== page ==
In the last few decades, video games have evolved from simple titles such as Pong to complex multiplayer titles such as Bethesda’s latest title “Starfield”. The platforms we play these games on have also evolved from arcade machines to home consoles and PCs. And now, the PC gaming platform is getting a significant upgrade as handheld consoles have become a possibility.
Among the first to enter this new market is ASUS, who launched the ROG Ally a couple of months ago. The device is now available for purchase in India and we got a chance to review it. Read on to see how the ROG Ally fares as a portable handheld gaming console.
Design and Build
For a handheld console, the design and ergonomics are quite important and thankfully, the ROG Ally does not disappoint. The device sports a classic handheld design where there is a display upfront and a split-up controller attached to either side. The body is made out of plastic that feels good, while the display is protected by Gorilla Glass Victus and Gorilla Glass DXC.
The ROG Ally uses an Xbox-style controller layout with non-symmetrical placements for the joysticks, D-pad on the left side and ABXY buttons on the left side. There are a set of 2 triggers on each side, of which one is a button and the other uses a hall-effect sensor for analogue values. ASUS also added a third trigger in the back, which is neat!
All of the ports and buttons are on the top edge, including the USB Type-C port. This allows the ROG Ally to be used while charging and sitting on a table. Quite convenient in a pinch.
The Ally weighs about 608gms, so it is pretty lightweight to carry and it doesn’t become heavy during long gaming sessions. The ergonomics though, are just alright.
There is a bit of a curve where the hand grips the device, but its not very comfortable. After a couple of hours, you can feel a bit of strain. The triggers on the back take some time to get used to too.
Talking about the design itself, ASUS has elected to go for a cleaner look for the ROG Ally instead of a heavy gamer-aesthetic. The exterior is white all over and the only RGB lights present are under the joysticks. There is also a really cool reflective strip that goes across the back with some ROG branding on it. I believe ASUS is trying to reach out to a wider market with this design and personally, I like it.
Display and Sound
ASUS did a great job with the display on the ROG Ally. It has a 7-inch 1080p LCD panel with a max refresh rate of 120Hz and response time of 7ms. The panel can reach a peak brightness of 500 nits and it supports 100% of the sRGB colour space. The panel also supports AMD FreeSync Premium, which is awesome for a handheld device.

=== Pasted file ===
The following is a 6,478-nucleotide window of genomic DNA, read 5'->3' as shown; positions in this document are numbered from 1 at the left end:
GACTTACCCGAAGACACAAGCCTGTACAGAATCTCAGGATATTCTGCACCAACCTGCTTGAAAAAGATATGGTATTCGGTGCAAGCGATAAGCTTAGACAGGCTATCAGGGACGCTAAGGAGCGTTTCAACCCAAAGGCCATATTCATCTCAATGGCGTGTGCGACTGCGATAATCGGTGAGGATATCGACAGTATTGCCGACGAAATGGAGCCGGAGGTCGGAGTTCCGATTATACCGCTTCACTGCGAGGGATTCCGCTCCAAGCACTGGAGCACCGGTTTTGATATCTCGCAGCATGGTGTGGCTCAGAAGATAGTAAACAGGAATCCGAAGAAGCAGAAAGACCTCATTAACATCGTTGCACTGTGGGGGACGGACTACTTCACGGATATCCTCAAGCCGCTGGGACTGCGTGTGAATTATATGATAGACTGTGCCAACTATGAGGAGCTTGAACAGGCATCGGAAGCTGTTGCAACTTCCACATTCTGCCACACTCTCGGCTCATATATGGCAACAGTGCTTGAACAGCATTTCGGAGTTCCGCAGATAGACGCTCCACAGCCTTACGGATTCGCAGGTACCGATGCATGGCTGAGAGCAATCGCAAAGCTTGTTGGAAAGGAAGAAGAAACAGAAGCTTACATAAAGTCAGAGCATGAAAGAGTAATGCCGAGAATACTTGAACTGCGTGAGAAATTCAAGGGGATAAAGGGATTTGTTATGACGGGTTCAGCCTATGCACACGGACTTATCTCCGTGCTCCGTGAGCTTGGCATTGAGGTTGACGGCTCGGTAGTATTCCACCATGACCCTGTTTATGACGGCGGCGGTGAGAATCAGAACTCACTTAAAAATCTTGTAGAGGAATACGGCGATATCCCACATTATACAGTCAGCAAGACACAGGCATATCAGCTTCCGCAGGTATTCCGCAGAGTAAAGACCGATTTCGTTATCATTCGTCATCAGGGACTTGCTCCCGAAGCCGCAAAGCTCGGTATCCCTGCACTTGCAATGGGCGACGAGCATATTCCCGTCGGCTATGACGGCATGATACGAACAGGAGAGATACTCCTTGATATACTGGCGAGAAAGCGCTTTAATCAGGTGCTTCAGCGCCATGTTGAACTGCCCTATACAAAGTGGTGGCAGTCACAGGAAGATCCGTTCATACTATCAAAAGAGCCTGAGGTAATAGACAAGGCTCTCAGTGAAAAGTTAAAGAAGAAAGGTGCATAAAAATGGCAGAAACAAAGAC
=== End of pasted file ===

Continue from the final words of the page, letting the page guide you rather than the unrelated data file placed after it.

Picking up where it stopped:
Compared to Valve’s Steamdeck, the ROG Ally’s display is much better both for gaming and content consumption. It has a higher resolution and faster refresh rate. The 500 nits peak brightness also contributes to a good gaming experience when playing outdoors. Colours look good and the contrast levels are adequate. An OLED panel would have been great, but the LCD panel is fine too.
The display is touch enabled, and it supports 10-point multi-touch. Having a touch display as an input does make it easier to navigate Windows sometimes. However it also makes things a bit awkward as you are using touch on Windows on a relatively small display.
The inclusion of FreeSync Premium is perfect as it eliminates screen tearing in scenarios where the Ally can’t keep the framerate up. The gaming experience is a lot smoother, even in harder-to-run AAA titles.
Enabling this form factor for gaming is AMD’s newest Z1 Extreme Processor, which is specifically designed for handheld gaming. It is an 8-core/16-thread processor that can boost up to 5.1GHz and has a configurable TDP of 9-30W. It comes with integrated graphics that consists of 12 RDNA 3 cores too.
In my opinion, the Z1 Extreme is the difference maker for the ROG Ally. It offers impressive performance in such a small package that was previously just not possible. In the past, handheld gaming was limited to simpler games due to the capabilities of the graphics processor. However, the RDNA 3 GPU inside the AMD Z1 Extreme is more than enough to play AAA titles at 60fps, provided you lower the graphics quality.
I tested the ROG Ally with a couple of AAA titles such as Forza Horizon 5, GTA V and Witcher 3. I also tested it with lighter titles such as Genshin Impact, Among Us and Fall Guys. In all of these titles, I was impressed by the performance. Here are some benchmarks with the device set into Performance Mode:
So as mentioned above, these benchmarks were performed with the Ally set in Performance Mode. This sets the processor to 15W of power when used without the charger. The other two modes are Silent Mode, which limits the process to 10W, and Turbo Mode, which sets the processor to 25W. All of these modes can be toggled between quickly via the overlay too.
During my review, I found that the Performance Mode was the best mode to run the Ally in when gaming on the go. It offers a good amount of performance without draining the battery too quickly. In Turbo Mode, the processor will be set to 25W, however I noticed that the performance improvement was minor and the battery drain was major. So I only switched to Turbo Mode when I was plugged in.